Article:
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I had created the following table and inserted 20K records by executing the following statements:

create table Testing
(
col1 int,
col2 varchar(50),
col3 bit,
col4 int,
col5 varchar(50),
col6 bit);

declare 
@flag bit = 1,
@count int

while @flag = 1
    begin
        set @count = (Select count(*) from Testing);
        if (@count = 20000)
            begin
                set @flag = 0;
            end
        else
            begin
                insert into Testing values(100, 'Testing', 1, 100, 'Testing', 1)
            end
    end

And then executed the following query 6 times:

select * from testing
where col2 = 'Testing'

The profiler shows 276 reads for the first execution and 135 for the rest of five.

enter image description here

I don't know why it's taking high reads on first time and how to decrease the reads for the first time.

Note: I had executed DBCC DROPCLEANBUFFERS; DBCC FREEPROCCACHE; before each execution.

share|improve this question
    
First time it has to read the pages from disk. You might get a better result if you have an index on col2. Inspect the execution plan for that. – rene Aug 18 '13 at 13:52
    
I had cleared the buffer and cache every time before executing. – Prakash Aug 18 '13 at 14:01
    
I'm not 100% sure, but I think if you make it a stored procedure it might be faster the first time it's hit. I think the execution plans are cashed or something like that. – Louis Somers Aug 18 '13 at 17:55
up vote 3 down vote accepted

I see a similar pattern here. In my case the first batch shows up as 226 reads and subsequent reads as 105.

The first time you execute the query after creating and populating the table it automatically creates statistics on col2 in order to get an estimated number of rows.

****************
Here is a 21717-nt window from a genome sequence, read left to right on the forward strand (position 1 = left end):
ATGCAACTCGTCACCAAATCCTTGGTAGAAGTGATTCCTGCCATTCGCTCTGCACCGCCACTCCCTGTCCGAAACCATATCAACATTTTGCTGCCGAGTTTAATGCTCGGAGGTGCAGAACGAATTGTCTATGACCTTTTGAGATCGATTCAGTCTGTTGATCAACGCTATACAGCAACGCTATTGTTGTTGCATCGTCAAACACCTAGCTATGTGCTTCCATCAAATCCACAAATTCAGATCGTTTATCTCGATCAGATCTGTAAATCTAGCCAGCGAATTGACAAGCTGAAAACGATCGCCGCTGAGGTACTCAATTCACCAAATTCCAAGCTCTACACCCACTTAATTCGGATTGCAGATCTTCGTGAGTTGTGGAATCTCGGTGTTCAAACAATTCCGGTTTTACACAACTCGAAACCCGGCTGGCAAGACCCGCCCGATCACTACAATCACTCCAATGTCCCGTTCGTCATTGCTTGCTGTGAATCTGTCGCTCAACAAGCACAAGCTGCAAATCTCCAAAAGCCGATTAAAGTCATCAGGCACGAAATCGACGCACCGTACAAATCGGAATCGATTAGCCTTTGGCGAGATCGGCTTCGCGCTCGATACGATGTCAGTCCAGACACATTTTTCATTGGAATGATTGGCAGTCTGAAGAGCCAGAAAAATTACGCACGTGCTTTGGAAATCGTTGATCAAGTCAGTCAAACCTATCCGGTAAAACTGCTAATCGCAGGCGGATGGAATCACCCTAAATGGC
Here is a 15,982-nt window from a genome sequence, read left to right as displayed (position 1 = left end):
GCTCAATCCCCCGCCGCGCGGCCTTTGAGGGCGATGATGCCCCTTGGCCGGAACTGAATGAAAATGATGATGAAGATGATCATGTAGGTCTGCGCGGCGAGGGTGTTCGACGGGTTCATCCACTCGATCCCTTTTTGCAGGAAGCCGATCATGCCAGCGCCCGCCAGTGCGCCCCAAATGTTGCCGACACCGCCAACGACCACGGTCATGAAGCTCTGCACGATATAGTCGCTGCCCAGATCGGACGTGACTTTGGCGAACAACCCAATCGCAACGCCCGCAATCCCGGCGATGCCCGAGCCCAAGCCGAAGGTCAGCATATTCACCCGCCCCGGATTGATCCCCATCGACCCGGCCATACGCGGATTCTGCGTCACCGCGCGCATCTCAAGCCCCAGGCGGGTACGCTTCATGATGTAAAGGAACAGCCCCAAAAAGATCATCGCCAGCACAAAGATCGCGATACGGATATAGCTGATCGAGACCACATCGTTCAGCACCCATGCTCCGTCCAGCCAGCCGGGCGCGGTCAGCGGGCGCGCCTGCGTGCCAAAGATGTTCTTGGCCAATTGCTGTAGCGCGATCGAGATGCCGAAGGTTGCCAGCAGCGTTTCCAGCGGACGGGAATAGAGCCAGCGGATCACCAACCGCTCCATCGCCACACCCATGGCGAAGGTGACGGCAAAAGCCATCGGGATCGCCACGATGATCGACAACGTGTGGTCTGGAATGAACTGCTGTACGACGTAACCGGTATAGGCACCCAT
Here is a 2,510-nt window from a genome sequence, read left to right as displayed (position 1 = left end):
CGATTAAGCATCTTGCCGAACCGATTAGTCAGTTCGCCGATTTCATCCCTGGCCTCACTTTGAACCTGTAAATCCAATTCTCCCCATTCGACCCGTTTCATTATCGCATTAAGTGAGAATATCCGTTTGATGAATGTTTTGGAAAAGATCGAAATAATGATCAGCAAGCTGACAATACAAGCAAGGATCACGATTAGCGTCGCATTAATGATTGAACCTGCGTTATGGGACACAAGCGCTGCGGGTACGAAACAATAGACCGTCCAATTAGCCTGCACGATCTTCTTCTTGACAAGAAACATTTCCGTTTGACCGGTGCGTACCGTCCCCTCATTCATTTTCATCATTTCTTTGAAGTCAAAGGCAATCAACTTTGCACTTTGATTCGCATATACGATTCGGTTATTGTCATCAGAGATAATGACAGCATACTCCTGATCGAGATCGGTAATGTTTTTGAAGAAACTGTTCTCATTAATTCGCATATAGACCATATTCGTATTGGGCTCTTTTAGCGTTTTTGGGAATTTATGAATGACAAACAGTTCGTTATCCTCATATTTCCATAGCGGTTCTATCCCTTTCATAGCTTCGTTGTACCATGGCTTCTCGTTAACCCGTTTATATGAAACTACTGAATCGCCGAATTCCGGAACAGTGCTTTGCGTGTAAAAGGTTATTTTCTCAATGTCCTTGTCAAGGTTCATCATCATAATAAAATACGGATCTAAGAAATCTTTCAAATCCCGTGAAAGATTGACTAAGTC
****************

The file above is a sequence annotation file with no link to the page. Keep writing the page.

If you add the SP:StmtCompleted event to the trace you can see that this is responsible for the extra reads that the first batch encounters.

Profiler

To answer the question "how to decrease the reads for the first time?" technically you could disable automatic statistics creation but you shouldn't do this the overhead of automatic statistics maintenance is generally nothing when compared to the benefit of more accurate cardinality estimates and better query plans.

share|improve this answer
    
@Prakash - It isn't time related. The first time you run a query on that table with a where clause such as where col2 = 'Testing' and SQL Server doesn't find any statistics it will automatically create statistics on that column. They will get auto updated as well according to number of changes to column values. See the Stale Statistics section here for more about auto updates. – Martin Smith Aug 18 '13 at 15:39
    
I don't want to disable automatic statistics creation. But what I'm seeking for a way to decrease the reads as many as I can. – Prakash Aug 18 '13 at 15:41
1  
@Prakash - Why? As a goal in itself it is pointless. You now understand what is causing them. Have you any evidence they are causing problems? If you want to optimise the specific query in the question generally speaking you could add an index but that would do nothing in this case as 100% of the rows match. – Martin Smith Aug 18 '13 at 15:43
    
Yes, they are affecting the performance for the first time. I will soon update the question with some examples. – Prakash Aug 18 '13 at 15:52
1  
Or on the second thought I will ask a new question for the performance issue because that will be off topic. So let's close this matter here. Thanks for your help. :) – Prakash Aug 18 '13 at 16:02

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